Women Were Supposed to Stop Trump From Getting Elected in 2016—This Time It Might Actually Happen

The Republican Party has long known about its problem with female voters, but 2020 could seal its fate.

In 2012, a report commissioned by the Republican National Committee in the wake of Mitt Romney's loss in the presidential election—a document later deemed the party's "autopsy"—urged the party to bring women and minorities into the fold in order to be successful.

"Fast-forward to 2016 and you could argue pretty easily that the Republican Party with Donald Trump as its face man was doing exponentially worse with women," said Meghan Milloy, co-founder and executive director of the grass-roots group Republican Women for Progress.

Female voters were expected to carry Hillary Clinton, the first woman nominated by a majority party in U.S. history, across the finish line in the last election. After all, women make up a larger portion of the electorate than men do. But gender solidarity was not as strong as the Clinton team had hoped for, and Trump prevailed despite the infamous Access Hollywood tape and incendiary comments he made against women while on the campaign trail.

But the president might not get so lucky this time around. A wave of new polling shows that Trump is doing significantly worse among women than he was four years ago. According to an analysis from the New York Times, Trump trailed Clinton by 14 points among female voters heading into 2016. Today, he's behind expected Democratic nominee Joe Biden by 25 points.

"That's a huge falloff and a big problem," said Douglas Holtz-Eakin, president of the center-right American Action Forum.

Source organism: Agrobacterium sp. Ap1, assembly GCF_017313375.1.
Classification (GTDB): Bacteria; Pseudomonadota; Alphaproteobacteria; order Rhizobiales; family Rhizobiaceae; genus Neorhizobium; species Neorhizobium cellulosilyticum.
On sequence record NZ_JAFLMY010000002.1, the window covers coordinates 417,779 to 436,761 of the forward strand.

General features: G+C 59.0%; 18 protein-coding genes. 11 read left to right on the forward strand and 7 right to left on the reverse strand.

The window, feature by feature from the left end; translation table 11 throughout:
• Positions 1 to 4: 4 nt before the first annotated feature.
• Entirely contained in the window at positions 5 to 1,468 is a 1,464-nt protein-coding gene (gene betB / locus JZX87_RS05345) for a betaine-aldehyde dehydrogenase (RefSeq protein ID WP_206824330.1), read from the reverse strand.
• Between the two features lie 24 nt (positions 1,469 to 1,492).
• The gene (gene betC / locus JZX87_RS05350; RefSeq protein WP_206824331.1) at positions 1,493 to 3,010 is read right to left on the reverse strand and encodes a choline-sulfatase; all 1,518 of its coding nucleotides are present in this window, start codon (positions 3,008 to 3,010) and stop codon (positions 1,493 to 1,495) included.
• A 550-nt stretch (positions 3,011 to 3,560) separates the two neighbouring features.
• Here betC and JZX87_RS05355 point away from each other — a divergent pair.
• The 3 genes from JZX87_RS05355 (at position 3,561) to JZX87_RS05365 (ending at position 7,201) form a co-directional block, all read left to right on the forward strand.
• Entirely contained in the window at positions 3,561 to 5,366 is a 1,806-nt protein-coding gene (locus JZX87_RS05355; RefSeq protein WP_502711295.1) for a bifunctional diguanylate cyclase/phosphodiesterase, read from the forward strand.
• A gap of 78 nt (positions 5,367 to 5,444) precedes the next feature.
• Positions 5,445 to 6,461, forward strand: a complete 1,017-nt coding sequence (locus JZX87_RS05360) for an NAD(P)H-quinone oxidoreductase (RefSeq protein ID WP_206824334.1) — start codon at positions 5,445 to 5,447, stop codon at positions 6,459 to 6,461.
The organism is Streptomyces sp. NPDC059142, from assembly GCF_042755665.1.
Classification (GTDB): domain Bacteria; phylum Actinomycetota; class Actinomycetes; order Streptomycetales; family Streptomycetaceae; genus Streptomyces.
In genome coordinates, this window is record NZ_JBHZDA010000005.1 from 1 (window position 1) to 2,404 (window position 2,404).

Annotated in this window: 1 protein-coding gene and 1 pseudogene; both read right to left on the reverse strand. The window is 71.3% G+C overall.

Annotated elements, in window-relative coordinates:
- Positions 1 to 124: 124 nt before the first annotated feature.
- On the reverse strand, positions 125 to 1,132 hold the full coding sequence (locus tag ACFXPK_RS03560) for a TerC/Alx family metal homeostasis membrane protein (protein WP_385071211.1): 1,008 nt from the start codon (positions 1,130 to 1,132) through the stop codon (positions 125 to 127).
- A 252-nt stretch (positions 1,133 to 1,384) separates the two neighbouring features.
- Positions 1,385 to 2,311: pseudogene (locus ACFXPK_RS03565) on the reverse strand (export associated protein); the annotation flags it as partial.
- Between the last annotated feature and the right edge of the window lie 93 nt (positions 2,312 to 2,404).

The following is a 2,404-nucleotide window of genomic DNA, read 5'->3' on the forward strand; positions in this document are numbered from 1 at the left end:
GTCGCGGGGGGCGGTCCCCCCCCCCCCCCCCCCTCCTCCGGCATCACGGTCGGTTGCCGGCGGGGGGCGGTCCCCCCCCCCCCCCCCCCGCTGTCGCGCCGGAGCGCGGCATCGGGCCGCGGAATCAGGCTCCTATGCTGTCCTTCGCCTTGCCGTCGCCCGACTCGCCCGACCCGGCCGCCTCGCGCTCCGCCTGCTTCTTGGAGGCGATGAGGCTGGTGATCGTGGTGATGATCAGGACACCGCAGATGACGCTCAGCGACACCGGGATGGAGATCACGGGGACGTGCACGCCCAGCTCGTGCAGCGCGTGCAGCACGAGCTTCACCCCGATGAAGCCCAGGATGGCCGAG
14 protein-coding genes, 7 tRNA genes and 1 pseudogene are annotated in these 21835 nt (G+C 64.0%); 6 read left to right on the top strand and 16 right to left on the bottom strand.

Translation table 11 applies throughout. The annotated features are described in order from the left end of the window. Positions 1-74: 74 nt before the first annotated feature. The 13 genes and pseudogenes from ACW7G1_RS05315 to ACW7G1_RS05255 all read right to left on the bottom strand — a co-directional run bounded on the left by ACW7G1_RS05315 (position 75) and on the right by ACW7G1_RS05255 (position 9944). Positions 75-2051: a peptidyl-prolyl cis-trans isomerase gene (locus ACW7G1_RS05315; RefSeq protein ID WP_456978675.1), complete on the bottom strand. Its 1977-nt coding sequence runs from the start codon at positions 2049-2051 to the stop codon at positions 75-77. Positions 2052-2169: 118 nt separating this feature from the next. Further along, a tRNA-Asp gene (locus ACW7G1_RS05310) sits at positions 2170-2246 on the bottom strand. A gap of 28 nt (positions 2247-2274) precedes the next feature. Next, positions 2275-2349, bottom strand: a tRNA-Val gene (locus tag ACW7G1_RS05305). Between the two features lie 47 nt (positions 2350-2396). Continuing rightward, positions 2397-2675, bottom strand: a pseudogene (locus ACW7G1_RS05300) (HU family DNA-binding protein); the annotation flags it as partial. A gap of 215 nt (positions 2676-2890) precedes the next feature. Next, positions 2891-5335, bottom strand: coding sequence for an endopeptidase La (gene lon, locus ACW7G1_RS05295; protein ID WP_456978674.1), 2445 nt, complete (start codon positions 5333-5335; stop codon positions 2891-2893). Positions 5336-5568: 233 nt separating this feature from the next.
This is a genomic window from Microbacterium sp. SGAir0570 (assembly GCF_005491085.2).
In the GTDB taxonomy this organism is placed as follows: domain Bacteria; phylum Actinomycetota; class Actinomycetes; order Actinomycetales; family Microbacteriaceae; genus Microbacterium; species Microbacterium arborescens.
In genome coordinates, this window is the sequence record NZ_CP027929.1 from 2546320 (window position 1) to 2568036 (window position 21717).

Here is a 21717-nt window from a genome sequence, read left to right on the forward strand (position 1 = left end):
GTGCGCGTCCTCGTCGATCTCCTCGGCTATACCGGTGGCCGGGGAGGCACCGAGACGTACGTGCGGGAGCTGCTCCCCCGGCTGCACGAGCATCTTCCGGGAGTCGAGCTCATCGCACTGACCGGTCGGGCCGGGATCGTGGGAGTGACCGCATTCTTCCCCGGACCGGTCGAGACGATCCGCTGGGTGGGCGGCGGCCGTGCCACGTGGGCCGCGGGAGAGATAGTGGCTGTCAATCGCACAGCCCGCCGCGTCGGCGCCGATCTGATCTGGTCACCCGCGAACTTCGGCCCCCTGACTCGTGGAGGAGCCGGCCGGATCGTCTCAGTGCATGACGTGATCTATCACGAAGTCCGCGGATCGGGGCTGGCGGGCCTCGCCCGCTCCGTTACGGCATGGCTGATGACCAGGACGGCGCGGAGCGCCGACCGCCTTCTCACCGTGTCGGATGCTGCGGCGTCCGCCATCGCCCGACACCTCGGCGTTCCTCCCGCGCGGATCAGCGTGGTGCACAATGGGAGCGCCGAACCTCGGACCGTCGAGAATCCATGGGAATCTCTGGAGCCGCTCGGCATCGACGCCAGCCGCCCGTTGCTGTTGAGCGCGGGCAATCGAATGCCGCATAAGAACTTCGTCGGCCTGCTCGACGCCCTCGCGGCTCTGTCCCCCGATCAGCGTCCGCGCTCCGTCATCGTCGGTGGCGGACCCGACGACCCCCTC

Plus, a key demographic that helped seal Trump's electoral victory is starting to erode. Recent polling shows that white working-class women are moving away from the president, which could deliver a huge blow to his campaign in key swing states like Wisconsin and Michigan.

Trump's support from white working-class women has plunged 11 percentage points, according to a report from the Brookings Institution. Clinton lost this group to Trump by 27 points in 2016. Today, Biden is trailing the president by only 6 points.

"If Biden is able to keep Trump's edge among working-class white women to 6 points, that would be a substantial step toward a general election victory," said William Galston, the author of the Brookings report and a former policy adviser to President Bill Clinton.

trump female voters 2020
A marcher with a pink hat holds a sign that says "Trump's Last Term" as they wait to start marching past Manhattan's Trump International Tower during the Woman's March on January 18. New polling shows President Donald Trump is doing worse with female voters, compared with the 2016 presidential race. Ira L. Black/Corbis via Getty Images

Trump's problem with female voters has been evident ever since exit polls found he lost that part of the electorate to Clinton by 13 points. But experts say 2018 really marked, in Galston's words, an "across the board shift," as a large number of women shifted their support toward the Democratic Party. The result was a record 117 women winning federal office. Data show that number could be eclipsed in 2020.

"Now, you're seeing the straw that is breaking the camel's back for a lot of these women," Milloy said. In 2018, Republican Women for Progress spent $1 million in ads across 11 different congressional districts that had lifelong GOP voters coming out and supporting Democratic female candidates.

It also doesn't help Trump that women have borne the brunt of a number of recent trends, including the economic downturn caused by the coronavirus pandemic. Female workers accounted for 55 percent of the 20.5 million Americans who lost their jobs in April, despite making up just under half of the country's workforce, according to the U.S. Bureau of Labor Statistics. A recent poll from CNN showed a majority of women continue to say the worst is ahead for the health crisis.

Polls also show that Trump's handling of protests over the Minneapolis police killing of George Floyd is not sitting well with female voters. A Reuters/Ipsos poll released last week showed that seven out of 10 suburban women expressed sympathy toward the protesters and that six out of 10 disapproved of Trump's handling of the unrest.

"There is a large gender gap right now in American politics. I'm not saying Trump invented it, but he certainly widened it. I think he'll have cause to regret that," Galston said.

The Trump campaign did not respond to Newsweek's request for comment before publication.